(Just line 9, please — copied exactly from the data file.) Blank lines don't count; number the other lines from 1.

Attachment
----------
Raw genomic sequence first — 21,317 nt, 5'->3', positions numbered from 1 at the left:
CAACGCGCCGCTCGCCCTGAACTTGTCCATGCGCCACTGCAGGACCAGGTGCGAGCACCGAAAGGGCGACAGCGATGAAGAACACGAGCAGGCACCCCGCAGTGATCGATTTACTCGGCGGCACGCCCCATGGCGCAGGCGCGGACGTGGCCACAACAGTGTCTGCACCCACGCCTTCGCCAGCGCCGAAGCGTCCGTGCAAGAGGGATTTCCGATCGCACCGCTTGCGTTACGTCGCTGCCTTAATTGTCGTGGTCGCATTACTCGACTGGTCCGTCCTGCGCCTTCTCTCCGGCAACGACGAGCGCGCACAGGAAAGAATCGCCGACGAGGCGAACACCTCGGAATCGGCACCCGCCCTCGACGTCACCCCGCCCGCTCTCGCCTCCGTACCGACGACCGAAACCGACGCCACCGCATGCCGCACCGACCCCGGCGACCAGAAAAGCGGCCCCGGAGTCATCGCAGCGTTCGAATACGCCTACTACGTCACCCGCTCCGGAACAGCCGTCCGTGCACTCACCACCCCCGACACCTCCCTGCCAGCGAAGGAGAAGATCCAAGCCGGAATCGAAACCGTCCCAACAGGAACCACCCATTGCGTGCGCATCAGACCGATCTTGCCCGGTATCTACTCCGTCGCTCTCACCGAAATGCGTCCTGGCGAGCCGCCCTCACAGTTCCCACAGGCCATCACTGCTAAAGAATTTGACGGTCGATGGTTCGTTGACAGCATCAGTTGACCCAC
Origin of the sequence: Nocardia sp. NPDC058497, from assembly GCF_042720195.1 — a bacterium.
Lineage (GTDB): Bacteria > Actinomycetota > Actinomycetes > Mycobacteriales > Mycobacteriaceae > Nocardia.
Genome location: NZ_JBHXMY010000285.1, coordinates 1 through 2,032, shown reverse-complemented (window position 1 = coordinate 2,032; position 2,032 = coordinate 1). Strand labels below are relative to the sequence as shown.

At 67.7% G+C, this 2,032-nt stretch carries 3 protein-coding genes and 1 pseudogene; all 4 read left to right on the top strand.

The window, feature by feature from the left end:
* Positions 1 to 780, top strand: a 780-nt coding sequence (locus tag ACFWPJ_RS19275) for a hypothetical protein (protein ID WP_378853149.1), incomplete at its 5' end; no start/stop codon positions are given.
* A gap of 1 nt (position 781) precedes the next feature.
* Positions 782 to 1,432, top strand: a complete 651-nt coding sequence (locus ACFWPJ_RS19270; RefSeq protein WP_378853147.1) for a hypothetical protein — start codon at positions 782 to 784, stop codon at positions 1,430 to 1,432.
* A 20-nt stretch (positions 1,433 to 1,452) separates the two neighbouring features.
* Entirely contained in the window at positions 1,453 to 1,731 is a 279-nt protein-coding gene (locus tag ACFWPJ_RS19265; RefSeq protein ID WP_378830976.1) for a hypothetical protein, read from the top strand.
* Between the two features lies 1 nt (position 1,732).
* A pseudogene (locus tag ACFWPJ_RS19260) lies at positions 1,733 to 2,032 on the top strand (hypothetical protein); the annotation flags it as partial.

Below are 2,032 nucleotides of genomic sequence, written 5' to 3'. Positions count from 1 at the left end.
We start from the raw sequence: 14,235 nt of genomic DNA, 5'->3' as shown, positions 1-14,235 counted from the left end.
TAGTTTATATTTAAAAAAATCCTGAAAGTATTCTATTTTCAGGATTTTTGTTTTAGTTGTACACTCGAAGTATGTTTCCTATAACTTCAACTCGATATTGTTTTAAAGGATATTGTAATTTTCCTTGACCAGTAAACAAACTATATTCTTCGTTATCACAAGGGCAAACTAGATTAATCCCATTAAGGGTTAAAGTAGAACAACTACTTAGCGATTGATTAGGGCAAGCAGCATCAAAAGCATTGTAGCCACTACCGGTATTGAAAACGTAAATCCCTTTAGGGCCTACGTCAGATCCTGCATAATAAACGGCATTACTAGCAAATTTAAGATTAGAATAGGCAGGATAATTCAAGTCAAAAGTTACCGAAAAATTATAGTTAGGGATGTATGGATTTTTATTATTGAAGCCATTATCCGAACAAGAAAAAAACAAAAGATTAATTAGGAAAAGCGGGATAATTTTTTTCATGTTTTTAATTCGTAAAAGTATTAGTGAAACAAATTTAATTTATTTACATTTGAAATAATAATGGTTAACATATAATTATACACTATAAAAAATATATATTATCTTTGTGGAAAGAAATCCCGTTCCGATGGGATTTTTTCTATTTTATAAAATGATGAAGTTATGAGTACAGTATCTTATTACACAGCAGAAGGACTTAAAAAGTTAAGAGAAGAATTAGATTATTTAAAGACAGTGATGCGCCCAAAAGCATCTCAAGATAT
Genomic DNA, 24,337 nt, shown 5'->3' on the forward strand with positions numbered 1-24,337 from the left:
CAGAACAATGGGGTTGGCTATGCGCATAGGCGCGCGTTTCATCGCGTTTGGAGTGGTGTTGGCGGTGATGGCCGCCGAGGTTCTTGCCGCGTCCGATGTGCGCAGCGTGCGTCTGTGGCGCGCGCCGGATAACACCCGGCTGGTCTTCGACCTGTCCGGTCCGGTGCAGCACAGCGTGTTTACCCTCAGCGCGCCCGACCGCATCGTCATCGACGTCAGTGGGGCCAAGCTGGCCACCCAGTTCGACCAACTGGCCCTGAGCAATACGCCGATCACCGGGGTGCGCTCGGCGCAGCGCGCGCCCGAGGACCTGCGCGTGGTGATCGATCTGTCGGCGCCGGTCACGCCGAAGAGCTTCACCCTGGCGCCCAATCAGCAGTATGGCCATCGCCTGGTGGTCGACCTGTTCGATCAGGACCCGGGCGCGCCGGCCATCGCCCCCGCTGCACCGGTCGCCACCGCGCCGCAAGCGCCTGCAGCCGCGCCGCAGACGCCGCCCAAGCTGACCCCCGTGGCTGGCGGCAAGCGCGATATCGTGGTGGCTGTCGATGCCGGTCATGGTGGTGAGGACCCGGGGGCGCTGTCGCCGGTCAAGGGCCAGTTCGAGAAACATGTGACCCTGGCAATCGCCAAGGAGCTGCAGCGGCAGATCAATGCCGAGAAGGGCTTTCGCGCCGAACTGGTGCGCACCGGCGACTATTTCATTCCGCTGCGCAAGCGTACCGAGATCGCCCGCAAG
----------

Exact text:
* A gap of 1 nt (position 781) precedes the next feature.